Okay. And just the second question. On the Kmart and Sears opportunity, can you size up what that opportunity looks like? You mentioned that the nine that you're going to recapture, the in-place rents are $5.00 or so. Can you just talk about that potential mark to market and maybe how much capital investment in might require to retenant those spaces, and what you're seeing there?

James Taylor -- Chief Executive Officer and President

Yeah. I mean, it sets up additional accretive reinvestment. And, importantly, we sold the locations. If you remember, several quarters ago, Todd, I said of the 21 or 22 locations that we had there were some where we didn't see an opportunity to make money. And, as I alluded to in our remarks, we've already sold those boxes. So, what remains are some of the very best locations that we have -- Miami Gardens, Naples, Cincinnati, etc. And we're excited about the plans to backfill those. We've got active leases, or LOIs, on all nine. I'll set Ryan provide some more color.

Brian Finnegan -- Executive Vice President, Leasing

Yeah, thanks, Jim. Todd, what we've done to date has really set us up for the opportunity. As Jim mentioned, just to dig in a little further in terms of what we have on these boxes, we've got 85% of the GLA for our remaining boxes either leased, at least, or LOI. That's to grocers, value apparel retailers, best in class fitness operators. And some of the retailers that have been thriving in this space, and still have large open to buys. As Jim mentioned in his remarks, our team has gotten very good at demising these boxes and being able to deliver them quickly and execute on these plans. So, from a cap ex perspective, we've been delivering a lot of these boxes over the last few years in terms of these redemise. So, we don't expect a material uptick in TIs. We expect the TI piece of this to be in the $30.00 a square foot range.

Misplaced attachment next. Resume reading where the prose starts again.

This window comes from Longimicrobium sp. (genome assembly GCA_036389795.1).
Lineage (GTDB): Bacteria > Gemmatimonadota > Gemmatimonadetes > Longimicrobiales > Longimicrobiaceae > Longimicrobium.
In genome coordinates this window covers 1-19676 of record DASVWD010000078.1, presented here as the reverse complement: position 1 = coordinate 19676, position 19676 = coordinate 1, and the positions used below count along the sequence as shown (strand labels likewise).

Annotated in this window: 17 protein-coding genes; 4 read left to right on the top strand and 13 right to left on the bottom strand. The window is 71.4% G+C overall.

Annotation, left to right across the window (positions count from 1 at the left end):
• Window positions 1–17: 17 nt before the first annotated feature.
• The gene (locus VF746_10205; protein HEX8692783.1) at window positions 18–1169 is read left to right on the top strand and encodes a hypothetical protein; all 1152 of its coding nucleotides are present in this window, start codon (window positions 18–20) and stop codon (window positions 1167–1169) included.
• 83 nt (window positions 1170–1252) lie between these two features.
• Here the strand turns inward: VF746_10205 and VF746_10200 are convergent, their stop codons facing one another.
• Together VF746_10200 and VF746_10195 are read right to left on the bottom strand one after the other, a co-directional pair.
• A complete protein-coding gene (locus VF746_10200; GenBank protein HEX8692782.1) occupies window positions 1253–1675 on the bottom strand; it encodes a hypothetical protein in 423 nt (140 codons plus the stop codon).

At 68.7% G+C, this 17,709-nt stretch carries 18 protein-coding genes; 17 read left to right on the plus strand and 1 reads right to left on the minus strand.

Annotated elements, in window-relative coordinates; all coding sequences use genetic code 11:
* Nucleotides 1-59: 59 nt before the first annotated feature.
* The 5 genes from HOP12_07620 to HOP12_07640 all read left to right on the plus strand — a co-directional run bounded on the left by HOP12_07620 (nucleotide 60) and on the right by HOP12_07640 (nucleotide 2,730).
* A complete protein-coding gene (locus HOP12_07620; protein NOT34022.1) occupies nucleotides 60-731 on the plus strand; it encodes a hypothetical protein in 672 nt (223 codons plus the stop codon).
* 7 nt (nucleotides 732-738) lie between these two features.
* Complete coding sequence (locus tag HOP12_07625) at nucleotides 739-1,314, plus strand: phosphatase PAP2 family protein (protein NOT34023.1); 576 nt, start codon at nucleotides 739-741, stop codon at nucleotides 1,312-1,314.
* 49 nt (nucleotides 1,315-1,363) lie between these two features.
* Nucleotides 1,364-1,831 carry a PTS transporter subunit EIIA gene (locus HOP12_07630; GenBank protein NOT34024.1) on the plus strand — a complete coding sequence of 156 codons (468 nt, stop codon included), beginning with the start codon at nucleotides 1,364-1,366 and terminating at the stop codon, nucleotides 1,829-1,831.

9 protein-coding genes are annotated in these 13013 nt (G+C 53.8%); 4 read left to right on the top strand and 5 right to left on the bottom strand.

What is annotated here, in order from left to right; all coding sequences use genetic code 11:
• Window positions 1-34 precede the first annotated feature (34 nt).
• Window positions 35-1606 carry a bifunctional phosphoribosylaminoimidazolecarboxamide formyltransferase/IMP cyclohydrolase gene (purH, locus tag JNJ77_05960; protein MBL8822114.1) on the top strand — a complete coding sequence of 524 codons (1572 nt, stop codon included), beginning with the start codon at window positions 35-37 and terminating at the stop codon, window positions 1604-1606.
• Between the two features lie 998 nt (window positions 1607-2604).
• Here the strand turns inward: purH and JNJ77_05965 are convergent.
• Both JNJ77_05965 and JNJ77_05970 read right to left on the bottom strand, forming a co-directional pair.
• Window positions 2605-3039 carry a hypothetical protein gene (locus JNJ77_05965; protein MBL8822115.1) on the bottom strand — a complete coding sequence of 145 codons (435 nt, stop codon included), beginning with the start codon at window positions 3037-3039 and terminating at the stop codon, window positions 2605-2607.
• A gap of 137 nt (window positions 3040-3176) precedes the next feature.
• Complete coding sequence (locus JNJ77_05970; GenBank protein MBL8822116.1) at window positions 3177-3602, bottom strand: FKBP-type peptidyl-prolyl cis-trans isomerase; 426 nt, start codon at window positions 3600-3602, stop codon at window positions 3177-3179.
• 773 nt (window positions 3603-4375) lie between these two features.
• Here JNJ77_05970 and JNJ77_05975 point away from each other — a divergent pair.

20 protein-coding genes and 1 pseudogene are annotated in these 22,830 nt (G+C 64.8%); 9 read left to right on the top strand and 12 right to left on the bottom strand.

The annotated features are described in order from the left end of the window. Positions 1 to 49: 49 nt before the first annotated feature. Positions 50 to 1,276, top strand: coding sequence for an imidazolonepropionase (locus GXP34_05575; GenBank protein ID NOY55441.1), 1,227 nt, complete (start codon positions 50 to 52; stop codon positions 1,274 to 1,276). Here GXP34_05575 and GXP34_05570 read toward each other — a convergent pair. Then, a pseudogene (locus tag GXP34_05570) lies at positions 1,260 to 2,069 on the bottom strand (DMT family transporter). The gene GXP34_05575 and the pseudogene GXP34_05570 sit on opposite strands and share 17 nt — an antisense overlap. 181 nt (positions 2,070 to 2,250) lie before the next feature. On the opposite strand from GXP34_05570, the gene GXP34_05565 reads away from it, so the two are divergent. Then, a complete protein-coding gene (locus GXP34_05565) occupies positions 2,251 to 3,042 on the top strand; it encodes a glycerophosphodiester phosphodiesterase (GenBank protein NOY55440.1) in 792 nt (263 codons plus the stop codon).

Obviously, there's some landlord work associated with that in terms of devising the boxes. But, in terms of our ability to create value, you look at where these remaining boxes are -- metro Philadelphia, Miami, Cincinnati, central Jersey -- and the demand that we have already. We feel as though we're in a pretty good position. And the last thing I'd say is, of the six boxes that we're getting back, we expected to get all of them back within the last 12 months. So, all this does is accelerate our plans.

Todd M. Thomas -- KeyBanc Capital Markets -- Analyst

Okay. Thank you.

James Taylor -- Chief Executive Officer and President